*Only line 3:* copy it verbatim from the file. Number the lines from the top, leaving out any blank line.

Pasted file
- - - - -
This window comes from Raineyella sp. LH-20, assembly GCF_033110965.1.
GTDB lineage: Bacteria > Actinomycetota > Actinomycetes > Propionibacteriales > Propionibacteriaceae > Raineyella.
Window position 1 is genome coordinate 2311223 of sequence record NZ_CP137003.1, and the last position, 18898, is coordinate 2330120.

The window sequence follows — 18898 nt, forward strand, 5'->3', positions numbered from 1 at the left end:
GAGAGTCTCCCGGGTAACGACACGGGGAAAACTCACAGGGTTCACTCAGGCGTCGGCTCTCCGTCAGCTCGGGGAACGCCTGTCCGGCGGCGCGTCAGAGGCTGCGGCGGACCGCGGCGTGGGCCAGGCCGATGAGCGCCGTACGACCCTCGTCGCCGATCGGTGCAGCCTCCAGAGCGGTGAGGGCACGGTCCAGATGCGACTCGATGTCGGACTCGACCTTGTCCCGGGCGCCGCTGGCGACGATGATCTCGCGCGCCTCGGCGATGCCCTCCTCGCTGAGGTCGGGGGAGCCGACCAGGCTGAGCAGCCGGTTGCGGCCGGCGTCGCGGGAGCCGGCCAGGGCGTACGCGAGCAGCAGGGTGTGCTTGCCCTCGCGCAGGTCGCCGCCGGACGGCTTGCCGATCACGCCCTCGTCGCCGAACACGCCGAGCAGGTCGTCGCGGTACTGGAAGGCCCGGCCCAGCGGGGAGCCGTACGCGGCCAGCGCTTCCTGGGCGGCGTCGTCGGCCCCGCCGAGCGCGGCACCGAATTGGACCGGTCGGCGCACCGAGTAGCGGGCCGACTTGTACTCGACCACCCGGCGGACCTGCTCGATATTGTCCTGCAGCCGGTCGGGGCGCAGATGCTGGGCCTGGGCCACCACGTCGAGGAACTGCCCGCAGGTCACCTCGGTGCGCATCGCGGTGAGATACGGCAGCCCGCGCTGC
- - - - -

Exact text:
Window position 1 is genome coordinate 2311223 of sequence record NZ_CP137003.1, and the last position, 18898, is coordinate 2330120.